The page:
Sunday, August 21, 2011

Where the ragged people go

Unlike Rhys Bowen's Lady Georgiana series, which it took me two books to start to appreciate, I instantly loved the Molly Murphy series. Maybe it's the simple difference between a destitute immigrant protagonist and a royal one, even if they're both intelligent and plucky. Whatever the reason, I really like this mystery series.

Books 2 and 3 have our heroine attempting to start her own detective business.

In Death of Riley, Molly manages to convince a local detective to hire her as his office assistant, though she wants to be his apprentice; when he is murdered, she takes over his business and hunts down his killer, who also turns out to be President McKinley's assassin. (She couldn't stop him in time, though part of me wonders what if? How would the 21st century have panned out if Teddy Roosevelt hadn't first inherited the Oval Office?) While chasing crooked cops and retracing her boss' last footsteps through the seedy parts of the Big Apple, Molly manages to ingratiate herself with the counter-culture Greenwich Village artist, feminist, socialist, and LGBT crowds.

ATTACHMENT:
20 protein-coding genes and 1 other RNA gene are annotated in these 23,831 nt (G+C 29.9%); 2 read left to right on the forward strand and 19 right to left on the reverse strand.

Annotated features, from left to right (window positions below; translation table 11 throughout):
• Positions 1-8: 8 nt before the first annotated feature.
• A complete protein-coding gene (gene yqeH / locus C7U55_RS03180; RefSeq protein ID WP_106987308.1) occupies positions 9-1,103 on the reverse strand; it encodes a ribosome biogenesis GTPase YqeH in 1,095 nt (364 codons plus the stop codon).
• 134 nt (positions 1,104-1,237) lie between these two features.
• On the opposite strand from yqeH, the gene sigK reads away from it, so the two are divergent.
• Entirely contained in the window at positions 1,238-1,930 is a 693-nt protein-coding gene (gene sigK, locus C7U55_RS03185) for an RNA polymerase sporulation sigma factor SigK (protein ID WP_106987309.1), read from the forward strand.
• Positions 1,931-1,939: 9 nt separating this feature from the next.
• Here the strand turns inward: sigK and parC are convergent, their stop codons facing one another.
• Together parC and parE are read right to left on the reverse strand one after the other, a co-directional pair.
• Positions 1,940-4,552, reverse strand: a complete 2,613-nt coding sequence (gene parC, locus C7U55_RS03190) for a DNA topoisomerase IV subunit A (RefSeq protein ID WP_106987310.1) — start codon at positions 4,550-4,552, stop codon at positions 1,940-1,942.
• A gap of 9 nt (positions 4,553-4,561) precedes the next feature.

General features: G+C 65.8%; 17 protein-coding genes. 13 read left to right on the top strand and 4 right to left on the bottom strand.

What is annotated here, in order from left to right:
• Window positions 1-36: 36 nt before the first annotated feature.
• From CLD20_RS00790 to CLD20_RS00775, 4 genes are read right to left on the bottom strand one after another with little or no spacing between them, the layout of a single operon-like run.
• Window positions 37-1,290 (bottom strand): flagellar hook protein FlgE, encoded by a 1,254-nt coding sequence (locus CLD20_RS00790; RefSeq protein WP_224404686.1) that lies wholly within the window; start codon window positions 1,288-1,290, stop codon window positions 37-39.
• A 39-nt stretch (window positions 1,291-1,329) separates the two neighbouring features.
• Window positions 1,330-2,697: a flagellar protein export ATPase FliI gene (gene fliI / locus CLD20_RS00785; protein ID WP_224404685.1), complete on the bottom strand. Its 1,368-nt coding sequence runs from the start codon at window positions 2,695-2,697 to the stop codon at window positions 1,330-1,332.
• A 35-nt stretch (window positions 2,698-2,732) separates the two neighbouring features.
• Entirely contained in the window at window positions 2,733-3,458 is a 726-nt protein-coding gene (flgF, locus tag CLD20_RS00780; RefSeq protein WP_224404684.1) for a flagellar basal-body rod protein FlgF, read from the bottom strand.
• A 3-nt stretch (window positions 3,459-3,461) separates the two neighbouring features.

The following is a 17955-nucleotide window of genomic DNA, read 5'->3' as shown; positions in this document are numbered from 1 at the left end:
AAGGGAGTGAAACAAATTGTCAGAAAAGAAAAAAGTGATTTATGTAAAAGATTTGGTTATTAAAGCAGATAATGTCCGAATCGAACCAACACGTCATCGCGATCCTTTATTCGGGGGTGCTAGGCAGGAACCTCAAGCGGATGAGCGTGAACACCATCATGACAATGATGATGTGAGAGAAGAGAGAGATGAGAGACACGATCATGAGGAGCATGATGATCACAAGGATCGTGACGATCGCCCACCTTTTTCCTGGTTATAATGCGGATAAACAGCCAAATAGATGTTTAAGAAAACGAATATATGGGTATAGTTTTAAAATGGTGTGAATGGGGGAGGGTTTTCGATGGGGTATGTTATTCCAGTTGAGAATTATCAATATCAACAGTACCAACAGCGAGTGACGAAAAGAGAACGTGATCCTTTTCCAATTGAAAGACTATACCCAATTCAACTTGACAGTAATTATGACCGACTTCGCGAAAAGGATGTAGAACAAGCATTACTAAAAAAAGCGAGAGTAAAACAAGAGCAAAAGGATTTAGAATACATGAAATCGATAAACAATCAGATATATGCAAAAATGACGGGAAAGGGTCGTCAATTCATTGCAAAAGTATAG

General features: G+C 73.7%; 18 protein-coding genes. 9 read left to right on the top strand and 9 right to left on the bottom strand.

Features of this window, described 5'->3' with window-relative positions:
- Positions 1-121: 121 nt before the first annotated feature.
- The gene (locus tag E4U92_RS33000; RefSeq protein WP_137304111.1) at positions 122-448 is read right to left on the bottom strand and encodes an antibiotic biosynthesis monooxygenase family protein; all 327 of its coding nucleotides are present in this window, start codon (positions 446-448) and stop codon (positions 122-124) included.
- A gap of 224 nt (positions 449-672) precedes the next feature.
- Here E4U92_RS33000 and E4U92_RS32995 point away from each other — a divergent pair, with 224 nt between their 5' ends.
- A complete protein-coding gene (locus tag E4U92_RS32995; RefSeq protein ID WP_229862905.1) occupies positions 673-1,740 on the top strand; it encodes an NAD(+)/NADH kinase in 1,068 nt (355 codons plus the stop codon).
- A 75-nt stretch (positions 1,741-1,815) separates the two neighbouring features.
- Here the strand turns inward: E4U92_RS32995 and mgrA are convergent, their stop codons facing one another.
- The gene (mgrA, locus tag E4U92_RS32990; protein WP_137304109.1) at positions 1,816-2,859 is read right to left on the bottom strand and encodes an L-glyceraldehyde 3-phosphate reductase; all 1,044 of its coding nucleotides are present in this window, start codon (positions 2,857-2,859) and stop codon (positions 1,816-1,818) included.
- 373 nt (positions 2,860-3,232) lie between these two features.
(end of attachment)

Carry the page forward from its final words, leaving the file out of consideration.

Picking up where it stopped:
In For the Love of Mike, Molly gets her first two legitimate cases as a detective (which of course turn out to be related): find a missing Irish heiress, and figure out which garment factory worker is stealing clothing designs and giving them to a rival shop owner. In the process, she helps organize a strike for better working conditions in factories - my kind of chick!

I think I love this mystery series because I like how Molly's investigations lead her to all parts of New York, which reflect all parts of America. As an Irish immigrant, she finds herself connected to the power structure of Tammany Hall and the police beat but also the hard labor experiences of the fish market, garment factories, brothels and bars, and gang protection; unlike Italian or Jewish immigrants at the time, she has a jarring but believable ability to move fluidly between social classes and neighborhoods - as a maid, a lady's companion, a garment worker, a union striker. In the third book, she goes to jail several times (mistaken as a prostitute, mistaken as a murder suspect, and for striking) - and I'm enjoying reading her character development as a somewhat naive but also somewhat privileged immigrant (she's educated) who is slowly learning the ropes of American justice, American double standards, American determination, and American dreams.

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